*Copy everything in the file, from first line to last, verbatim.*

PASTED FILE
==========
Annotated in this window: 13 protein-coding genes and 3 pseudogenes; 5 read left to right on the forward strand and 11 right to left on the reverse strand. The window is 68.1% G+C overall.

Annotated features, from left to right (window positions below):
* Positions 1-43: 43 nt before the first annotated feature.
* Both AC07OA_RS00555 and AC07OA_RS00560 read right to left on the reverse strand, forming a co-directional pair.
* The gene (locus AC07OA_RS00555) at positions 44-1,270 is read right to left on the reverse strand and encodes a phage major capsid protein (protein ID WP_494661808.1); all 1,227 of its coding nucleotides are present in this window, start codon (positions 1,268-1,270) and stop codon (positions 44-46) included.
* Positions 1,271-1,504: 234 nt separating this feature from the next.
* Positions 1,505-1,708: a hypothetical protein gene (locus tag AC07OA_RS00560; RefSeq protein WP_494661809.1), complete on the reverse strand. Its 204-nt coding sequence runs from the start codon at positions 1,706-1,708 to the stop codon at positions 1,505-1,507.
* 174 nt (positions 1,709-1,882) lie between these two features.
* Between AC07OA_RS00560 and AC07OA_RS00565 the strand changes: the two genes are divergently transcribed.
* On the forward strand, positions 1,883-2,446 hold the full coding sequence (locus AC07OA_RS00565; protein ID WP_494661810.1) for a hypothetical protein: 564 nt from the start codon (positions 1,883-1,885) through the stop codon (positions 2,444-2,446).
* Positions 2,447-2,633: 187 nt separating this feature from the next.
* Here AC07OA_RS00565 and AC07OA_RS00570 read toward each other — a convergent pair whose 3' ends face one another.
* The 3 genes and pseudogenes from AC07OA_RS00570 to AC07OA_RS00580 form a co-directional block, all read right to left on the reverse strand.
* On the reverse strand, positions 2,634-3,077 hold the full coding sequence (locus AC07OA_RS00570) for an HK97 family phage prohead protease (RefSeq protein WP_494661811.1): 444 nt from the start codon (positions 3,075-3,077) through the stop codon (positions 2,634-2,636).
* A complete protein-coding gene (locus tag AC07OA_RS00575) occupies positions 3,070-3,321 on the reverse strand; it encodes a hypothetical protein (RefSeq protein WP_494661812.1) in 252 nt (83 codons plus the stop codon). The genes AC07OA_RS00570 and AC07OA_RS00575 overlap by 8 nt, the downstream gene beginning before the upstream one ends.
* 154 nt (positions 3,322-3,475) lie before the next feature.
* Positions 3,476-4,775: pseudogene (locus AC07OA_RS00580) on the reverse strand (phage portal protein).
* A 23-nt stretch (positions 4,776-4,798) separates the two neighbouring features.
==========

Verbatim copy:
Annotated in this window: 13 protein-coding genes and 3 pseudogenes; 5 read left to right on the forward strand and 11 right to left on the reverse strand. The window is 68.1% G+C overall.

Annotated features, from left to right (window positions below):
* Positions 1-43: 43 nt before the first annotated feature.
* Both AC07OA_RS00555 and AC07OA_RS00560 read right to left on the reverse strand, forming a co-directional pair.
* The gene (locus AC07OA_RS00555) at positions 44-1,270 is read right to left on the reverse strand and encodes a phage major capsid protein (protein ID WP_494661808.1); all 1,227 of its coding nucleotides are present in this window, start codon (positions 1,268-1,270) and stop codon (positions 44-46) included.
* Positions 1,271-1,504: 234 nt separating this feature from the next.
* Positions 1,505-1,708: a hypothetical protein gene (locus tag AC07OA_RS00560; RefSeq protein WP_494661809.1), complete on the reverse strand. Its 204-nt coding sequence runs from the start codon at positions 1,706-1,708 to the stop codon at positions 1,505-1,507.
* 174 nt (positions 1,709-1,882) lie between these two features.
* Between AC07OA_RS00560 and AC07OA_RS00565 the strand changes: the two genes are divergently transcribed.
* On the forward strand, positions 1,883-2,446 hold the full coding sequence (locus AC07OA_RS00565; protein ID WP_494661810.1) for a hypothetical protein: 564 nt from the start codon (positions 1,883-1,885) through the stop codon (positions 2,444-2,446).
* Positions 2,447-2,633: 187 nt separating this feature from the next.
* Here AC07OA_RS00565 and AC07OA_RS00570 read toward each other — a convergent pair whose 3' ends face one another.
* The 3 genes and pseudogenes from AC07OA_RS00570 to AC07OA_RS00580 form a co-directional block, all read right to left on the reverse strand.
* On the reverse strand, positions 2,634-3,077 hold the full coding sequence (locus AC07OA_RS00570) for an HK97 family phage prohead protease (RefSeq protein WP_494661811.1): 444 nt from the start codon (positions 3,075-3,077) through the stop codon (positions 2,634-2,636).
* A complete protein-coding gene (locus tag AC07OA_RS00575) occupies positions 3,070-3,321 on the reverse strand; it encodes a hypothetical protein (RefSeq protein WP_494661812.1) in 252 nt (83 codons plus the stop codon). The genes AC07OA_RS00570 and AC07OA_RS00575 overlap by 8 nt, the downstream gene beginning before the upstream one ends.
* 154 nt (positions 3,322-3,475) lie before the next feature.
* Positions 3,476-4,775: pseudogene (locus AC07OA_RS00580) on the reverse strand (phage portal protein).
* A 23-nt stretch (positions 4,776-4,798) separates the two neighbouring features.